One of my goals this year is to read and review older Austenesque books, so I thought that Mr. Darcy’s Daughters by Elizabeth Aston would be a good place to start as it was published in 2003.
The story begins twenty years after Pride and Prejudice left off and tells us the story of Mr. Darcy’s daughters first season in London. Similarly to the Bennets, there are five Darcy girls, Letitia who is the eldest, Camilla who is similar to her mother Elizabeth, Georgina and Belle who are twins, and Alethea, the youngest. The girls also have some brothers but they are only mentioned in the story, just like Darcy and Elizabeth who are in Constantinople and do not make an appearance.
When I started reading this book, I knew that Mr. Darcy and Elizabeth would not be at the centre of the stage, but I was not expecting them to be completely missing from the story, which was a minor quibble I had with the book. Even if it was necessary for them to be absent for the plot to work, I still missed their presence, especially because all the other characters were new to me. In fact, because we were introduced to so many new characters in the beginning of the book, not only the girls, but also their relatives, friends and acquaintances, it was very hard for me to feel any real attachment to any of them, and for the greatest part of the book I was not very engaged with either the characters or the story.
In terms of characters there were a few I liked and a few I disliked. Aunt Lydia, for example, was really fun to be around with (Wickham is long gone), and Wytton was certainly the best character in this book with his resemblance to Darcy in terms of personality (even if I cannot understand his fickleness of heart). But Fitzwilliam was a despicable character I could not enjoy due to his coldness and obtuseness, and Sophie was truly annoying which is a strange fact to accept when I think she is the Gardiners daughter. The same applies to Mr. Darcy’s daughters whom I could not like. Their behaviour was scandalous and not at all what I would imagine from girls raised by Fitzwilliam Darcy and Elizabeth Bennet. The only one I started caring a little about was Camilla, and that was only towards the end of the book.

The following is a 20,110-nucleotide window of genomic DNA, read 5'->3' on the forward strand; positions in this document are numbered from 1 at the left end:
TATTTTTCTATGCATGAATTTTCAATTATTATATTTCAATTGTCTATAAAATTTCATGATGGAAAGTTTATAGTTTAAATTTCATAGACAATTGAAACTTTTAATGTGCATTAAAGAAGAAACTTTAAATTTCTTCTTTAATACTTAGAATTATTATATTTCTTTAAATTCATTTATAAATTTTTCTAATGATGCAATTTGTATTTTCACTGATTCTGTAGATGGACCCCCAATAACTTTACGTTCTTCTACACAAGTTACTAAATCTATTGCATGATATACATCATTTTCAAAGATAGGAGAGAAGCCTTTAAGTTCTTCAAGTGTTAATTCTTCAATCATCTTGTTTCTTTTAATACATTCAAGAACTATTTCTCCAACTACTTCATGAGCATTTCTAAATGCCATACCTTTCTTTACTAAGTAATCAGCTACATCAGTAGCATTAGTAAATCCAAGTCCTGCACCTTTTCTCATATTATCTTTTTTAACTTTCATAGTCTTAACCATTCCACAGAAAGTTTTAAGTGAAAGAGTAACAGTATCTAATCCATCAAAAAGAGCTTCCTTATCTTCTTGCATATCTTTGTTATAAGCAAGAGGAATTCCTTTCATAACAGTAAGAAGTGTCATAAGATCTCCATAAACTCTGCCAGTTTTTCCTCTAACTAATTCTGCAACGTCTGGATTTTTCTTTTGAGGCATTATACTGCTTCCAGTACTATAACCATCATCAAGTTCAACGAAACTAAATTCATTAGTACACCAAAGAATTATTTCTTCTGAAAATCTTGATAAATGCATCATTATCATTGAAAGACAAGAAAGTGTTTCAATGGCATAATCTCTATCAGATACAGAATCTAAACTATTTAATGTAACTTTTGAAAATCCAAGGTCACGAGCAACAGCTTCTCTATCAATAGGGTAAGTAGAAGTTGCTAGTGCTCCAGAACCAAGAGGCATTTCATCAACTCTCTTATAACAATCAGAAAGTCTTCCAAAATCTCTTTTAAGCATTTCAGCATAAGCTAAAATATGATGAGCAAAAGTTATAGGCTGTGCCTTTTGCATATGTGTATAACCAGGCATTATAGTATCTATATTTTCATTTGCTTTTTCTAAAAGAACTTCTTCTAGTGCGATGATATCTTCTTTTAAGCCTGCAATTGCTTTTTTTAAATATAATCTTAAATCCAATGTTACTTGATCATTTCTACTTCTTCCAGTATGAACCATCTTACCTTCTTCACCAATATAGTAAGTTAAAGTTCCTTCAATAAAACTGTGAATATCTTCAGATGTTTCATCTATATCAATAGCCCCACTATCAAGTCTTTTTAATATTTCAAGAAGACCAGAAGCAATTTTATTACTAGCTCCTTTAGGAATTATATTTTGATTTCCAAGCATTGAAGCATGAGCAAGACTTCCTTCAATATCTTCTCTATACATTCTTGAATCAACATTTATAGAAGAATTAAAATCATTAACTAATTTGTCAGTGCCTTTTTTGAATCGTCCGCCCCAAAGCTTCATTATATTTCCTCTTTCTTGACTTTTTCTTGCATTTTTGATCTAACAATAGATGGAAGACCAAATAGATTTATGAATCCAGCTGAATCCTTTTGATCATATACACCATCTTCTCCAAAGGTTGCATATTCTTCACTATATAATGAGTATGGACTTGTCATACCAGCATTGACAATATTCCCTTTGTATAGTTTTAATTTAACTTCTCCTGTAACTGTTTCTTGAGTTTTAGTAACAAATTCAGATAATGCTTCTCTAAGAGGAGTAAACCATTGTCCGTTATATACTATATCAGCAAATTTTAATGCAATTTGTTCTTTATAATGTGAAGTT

In terms of plot, I think the idea was interesting and it was nice to see a little more of the ton, but what I enjoyed the most was Camilla’s romance towards the end. If the book had been only about that I think I would love it very much, however, there were too many scandals and elopements for my taste in this story. It was mainly this exaggeration of scandalous behaviours from Mr. Darcy’s daughters that made me dislike the general plot. I am not particularly fond of Lydia, so seeing so many of Darcy’s daughters having Lydia like behaviours was truly a disappointment for me.
Mr. Darcy’s Daughters is a very well written book released at a time when not many ventured into Jane Austen Fan Fiction. It has its own merits for bringing to live so many new and different characters but unfortunately, the exaggeration of certain behaviours coming from certain characters, the farfetched explanations and the language that was often used prevented me from enjoying it more.
You can find Mr. Darcy’s Daughters at:
and on Audible